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25 Feb 2020

Martyn’s Law to be introduced in Manchester

Manchester city council will act on proposals to enshrine the principles of a prospective new law into future regulations that will boost venue safety in the wake of the 2017 Manchester Arena bombing.

The changes are based around a proposed piece of legislation known as ‘Martyn’s Law’, named for one of the attack’s victims, that seeks to create a coherent and proportionate approach to protective security. It would apply to any place or space to which the public have access, from small to complex venues.

Although not enshrined in law, Manchester city council has announced that it will review the way in which it licences venues in order to ensure high safety standards are in place across the city.

In a statement, the council said “Initially this will have to be voluntary changes made by the owners of licensed premises. However, given the significance of the terror attack on Manchester, and the depth of feeling in the wake of the attack, we would hope that the practices which underlie Martyn’s Law would be taken up with enthusiasm.

“The Council is in the process of developing a scheme of best practice amongst licensed venues, and exploring the ways by which Martyn’s Law could be implemented at a local level.

“The existing range of licensing conditions will also be revised to incorporate specific counter-terrorism measures in order to improve safety. An example would be ensuring venues had a counter-terrorism plan in place, alongside associated staff training.”

The CTX 2020 event, set to take place in May 2020, puts collaboration between the private and public sector such as this at the forefront in its conference agenda. We are delighted to announce that Figen Murray has confirmed to speak at CTX. Figen's son Martyn was killed in the Manchester bomb attack in 2017. Since then, she’s been an active promotor of ‘Martyn’s Law’ which seeks to bolster event security, something that is a big focus this year at CTX. It’s received government backing and Nick Aldworth, former Metropolitan Police chief superintendent and National CT Co-Ordinator, is working closely with her.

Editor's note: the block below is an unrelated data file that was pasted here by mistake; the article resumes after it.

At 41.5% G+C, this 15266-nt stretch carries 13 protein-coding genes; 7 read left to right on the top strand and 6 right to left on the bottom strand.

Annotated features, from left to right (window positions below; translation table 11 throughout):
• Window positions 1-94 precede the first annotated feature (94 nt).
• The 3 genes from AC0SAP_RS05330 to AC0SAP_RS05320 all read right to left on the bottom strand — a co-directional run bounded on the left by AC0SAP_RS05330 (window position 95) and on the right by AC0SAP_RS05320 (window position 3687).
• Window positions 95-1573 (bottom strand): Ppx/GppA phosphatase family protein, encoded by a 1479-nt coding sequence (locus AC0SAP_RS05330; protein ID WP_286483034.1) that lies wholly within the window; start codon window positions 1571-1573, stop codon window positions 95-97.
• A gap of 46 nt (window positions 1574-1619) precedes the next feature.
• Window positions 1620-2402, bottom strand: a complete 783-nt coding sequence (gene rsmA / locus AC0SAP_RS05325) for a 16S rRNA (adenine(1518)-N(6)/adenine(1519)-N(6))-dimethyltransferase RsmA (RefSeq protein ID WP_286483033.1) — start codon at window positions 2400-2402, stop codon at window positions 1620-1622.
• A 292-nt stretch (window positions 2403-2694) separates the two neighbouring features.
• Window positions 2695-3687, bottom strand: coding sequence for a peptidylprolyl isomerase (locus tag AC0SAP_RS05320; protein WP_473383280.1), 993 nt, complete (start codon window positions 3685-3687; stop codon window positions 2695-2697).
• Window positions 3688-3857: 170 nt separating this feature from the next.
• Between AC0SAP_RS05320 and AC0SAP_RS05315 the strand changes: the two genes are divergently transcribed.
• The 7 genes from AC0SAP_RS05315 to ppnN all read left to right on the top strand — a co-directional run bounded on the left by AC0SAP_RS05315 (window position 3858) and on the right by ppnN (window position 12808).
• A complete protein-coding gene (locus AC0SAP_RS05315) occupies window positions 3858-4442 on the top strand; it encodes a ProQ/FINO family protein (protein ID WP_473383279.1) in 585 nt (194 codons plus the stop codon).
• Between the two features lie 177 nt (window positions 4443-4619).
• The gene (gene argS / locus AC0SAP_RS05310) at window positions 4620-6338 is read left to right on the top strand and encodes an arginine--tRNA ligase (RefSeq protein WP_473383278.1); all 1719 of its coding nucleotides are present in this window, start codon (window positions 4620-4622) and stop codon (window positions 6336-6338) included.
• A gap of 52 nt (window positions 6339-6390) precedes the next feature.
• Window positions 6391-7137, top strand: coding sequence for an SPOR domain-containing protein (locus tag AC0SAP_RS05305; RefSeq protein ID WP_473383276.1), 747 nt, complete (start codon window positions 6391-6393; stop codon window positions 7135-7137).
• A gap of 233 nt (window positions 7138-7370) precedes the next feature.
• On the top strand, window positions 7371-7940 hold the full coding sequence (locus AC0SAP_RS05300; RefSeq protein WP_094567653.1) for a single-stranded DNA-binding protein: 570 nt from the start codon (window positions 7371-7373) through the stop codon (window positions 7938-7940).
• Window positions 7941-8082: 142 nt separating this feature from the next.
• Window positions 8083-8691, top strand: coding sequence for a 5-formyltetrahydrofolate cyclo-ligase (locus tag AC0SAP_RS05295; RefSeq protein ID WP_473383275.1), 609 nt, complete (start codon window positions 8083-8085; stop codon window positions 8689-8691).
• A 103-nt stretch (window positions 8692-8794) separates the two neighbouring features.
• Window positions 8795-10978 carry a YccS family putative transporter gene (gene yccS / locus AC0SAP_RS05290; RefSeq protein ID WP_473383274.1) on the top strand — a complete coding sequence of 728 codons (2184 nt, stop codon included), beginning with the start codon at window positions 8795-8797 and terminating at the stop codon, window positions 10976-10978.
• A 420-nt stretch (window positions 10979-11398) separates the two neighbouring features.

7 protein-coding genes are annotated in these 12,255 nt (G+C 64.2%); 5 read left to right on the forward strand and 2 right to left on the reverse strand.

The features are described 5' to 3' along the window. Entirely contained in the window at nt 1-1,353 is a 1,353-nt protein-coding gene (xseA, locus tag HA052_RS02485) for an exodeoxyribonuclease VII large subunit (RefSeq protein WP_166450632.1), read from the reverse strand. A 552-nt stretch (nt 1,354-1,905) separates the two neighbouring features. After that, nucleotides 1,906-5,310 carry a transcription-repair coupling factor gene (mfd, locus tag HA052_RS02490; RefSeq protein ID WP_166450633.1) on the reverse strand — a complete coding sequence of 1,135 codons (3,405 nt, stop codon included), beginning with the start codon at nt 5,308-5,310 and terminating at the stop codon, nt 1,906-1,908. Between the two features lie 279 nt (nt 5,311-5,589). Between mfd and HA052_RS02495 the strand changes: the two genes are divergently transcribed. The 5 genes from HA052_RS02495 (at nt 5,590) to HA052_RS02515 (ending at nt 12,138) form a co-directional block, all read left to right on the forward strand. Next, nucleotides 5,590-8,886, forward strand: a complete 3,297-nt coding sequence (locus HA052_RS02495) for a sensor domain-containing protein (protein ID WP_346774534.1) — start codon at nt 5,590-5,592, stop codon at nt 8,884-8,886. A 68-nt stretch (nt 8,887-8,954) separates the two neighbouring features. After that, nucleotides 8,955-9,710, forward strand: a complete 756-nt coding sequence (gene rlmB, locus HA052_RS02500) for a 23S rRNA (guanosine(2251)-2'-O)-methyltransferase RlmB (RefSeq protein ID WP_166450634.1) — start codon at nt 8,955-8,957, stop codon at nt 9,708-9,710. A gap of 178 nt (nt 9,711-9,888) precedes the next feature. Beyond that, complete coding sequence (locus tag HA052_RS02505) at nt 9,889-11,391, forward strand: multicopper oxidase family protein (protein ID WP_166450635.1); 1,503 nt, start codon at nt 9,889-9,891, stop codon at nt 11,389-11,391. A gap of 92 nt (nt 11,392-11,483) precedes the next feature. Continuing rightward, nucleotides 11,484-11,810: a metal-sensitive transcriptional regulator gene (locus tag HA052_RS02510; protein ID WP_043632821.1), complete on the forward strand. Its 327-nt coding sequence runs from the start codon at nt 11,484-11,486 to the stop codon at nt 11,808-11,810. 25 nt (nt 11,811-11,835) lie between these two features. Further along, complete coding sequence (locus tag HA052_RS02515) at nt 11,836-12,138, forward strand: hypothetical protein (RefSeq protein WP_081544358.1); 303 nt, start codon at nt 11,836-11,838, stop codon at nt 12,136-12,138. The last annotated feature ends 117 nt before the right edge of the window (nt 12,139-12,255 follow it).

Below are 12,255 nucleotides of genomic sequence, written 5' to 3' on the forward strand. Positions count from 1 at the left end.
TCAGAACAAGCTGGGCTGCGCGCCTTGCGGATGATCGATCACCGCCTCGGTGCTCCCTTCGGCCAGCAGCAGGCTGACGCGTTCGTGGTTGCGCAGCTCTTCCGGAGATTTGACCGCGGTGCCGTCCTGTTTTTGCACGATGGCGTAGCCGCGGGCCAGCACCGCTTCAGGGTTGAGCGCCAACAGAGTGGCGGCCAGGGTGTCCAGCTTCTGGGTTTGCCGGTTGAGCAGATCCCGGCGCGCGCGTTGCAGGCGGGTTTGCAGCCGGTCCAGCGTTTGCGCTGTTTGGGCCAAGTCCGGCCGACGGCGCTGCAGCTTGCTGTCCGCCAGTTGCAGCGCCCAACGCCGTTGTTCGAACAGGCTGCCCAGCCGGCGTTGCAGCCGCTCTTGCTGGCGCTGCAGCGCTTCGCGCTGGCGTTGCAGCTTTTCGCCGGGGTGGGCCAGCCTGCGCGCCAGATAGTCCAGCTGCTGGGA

You can hear Figen speak on 20 May, 10:45am, in the Protecting People Theatre

Register now


Putting into play findings from its Counter Terror Industry Survey released on 30 January that indicated respondents felt the UK government was insufficiently prepared for various types of terror attacks, the conference has been structured around the need for greater collaboration across the sector. To tackle the threat of terror attacks in public spaces such as that which killed 23 and left 139 wounded in the Manchester bombing, the report suggests that neither the private or the public sectors have sufficient resources alone, and that a joint plan of action - such as the steps being taken here by the Manchester city council - is the right way forwards.

Download the full report here:

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